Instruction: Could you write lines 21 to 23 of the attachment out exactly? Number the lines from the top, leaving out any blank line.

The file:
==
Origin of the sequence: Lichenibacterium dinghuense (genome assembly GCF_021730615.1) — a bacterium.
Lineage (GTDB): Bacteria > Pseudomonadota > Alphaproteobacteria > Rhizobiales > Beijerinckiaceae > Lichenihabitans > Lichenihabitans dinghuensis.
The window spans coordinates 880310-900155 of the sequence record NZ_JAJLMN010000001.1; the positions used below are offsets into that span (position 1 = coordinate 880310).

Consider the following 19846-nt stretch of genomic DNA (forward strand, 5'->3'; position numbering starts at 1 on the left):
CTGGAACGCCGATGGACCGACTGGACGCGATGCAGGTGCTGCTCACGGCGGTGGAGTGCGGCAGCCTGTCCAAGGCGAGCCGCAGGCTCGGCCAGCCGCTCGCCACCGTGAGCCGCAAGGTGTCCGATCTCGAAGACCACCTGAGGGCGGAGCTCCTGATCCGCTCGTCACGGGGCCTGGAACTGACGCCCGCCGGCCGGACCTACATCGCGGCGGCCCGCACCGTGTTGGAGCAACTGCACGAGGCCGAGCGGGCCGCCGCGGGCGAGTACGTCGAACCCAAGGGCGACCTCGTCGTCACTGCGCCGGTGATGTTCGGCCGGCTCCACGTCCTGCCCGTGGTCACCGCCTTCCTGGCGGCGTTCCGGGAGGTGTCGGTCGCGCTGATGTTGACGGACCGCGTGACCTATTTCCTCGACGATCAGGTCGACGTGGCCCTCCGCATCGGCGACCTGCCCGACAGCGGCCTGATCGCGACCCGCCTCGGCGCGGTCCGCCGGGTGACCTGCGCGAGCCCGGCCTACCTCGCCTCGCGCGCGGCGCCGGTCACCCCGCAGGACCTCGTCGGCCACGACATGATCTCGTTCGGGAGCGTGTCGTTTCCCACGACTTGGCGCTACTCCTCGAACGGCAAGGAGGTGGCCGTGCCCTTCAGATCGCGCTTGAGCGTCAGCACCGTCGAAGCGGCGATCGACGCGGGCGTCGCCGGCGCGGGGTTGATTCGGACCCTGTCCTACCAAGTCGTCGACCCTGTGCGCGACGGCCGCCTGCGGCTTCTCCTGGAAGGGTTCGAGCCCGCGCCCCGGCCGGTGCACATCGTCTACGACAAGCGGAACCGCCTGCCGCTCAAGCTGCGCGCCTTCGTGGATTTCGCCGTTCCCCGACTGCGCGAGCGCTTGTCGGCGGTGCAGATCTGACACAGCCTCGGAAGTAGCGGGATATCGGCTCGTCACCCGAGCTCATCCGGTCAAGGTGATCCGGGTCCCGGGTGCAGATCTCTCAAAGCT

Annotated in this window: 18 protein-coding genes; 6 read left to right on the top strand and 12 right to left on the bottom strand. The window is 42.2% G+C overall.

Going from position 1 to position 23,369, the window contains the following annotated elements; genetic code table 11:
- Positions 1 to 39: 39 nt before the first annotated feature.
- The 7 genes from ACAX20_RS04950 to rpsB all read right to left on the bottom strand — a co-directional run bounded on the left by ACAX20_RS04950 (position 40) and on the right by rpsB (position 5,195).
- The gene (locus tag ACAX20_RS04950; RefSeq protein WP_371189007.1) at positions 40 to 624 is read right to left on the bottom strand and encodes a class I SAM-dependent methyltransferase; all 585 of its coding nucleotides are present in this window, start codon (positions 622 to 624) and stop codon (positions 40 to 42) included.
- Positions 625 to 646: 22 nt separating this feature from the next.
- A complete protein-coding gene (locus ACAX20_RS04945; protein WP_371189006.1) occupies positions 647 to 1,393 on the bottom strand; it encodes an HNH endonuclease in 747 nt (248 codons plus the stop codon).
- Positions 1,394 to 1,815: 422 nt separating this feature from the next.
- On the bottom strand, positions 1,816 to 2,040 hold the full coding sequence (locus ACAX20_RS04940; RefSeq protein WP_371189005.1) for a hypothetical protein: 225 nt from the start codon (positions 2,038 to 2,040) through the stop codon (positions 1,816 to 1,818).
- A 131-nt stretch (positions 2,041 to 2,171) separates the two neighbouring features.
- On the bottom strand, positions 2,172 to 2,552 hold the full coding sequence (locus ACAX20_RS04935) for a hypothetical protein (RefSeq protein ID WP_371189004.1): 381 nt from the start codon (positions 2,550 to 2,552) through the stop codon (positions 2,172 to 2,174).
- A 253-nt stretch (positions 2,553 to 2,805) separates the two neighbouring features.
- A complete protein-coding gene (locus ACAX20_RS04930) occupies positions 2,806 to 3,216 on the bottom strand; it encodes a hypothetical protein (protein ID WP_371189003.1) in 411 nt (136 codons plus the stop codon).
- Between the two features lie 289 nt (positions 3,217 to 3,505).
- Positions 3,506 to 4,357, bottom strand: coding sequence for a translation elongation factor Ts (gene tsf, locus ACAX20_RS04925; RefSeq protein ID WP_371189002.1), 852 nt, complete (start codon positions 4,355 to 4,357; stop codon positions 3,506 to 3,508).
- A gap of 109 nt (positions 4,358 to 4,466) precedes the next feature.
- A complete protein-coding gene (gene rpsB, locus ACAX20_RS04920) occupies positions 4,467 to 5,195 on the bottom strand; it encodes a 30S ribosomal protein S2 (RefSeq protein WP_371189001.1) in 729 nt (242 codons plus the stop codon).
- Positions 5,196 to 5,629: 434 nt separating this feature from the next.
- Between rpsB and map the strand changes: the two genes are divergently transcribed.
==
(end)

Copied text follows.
- A gap of 109 nt (positions 4,358 to 4,466) precedes the next feature.
- A complete protein-coding gene (gene rpsB, locus ACAX20_RS04920) occupies positions 4,467 to 5,195 on the bottom strand; it encodes a 30S ribosomal protein S2 (RefSeq protein WP_371189001.1) in 729 nt (242 codons plus the stop codon).
- Positions 5,196 to 5,629: 434 nt separating this feature from the next.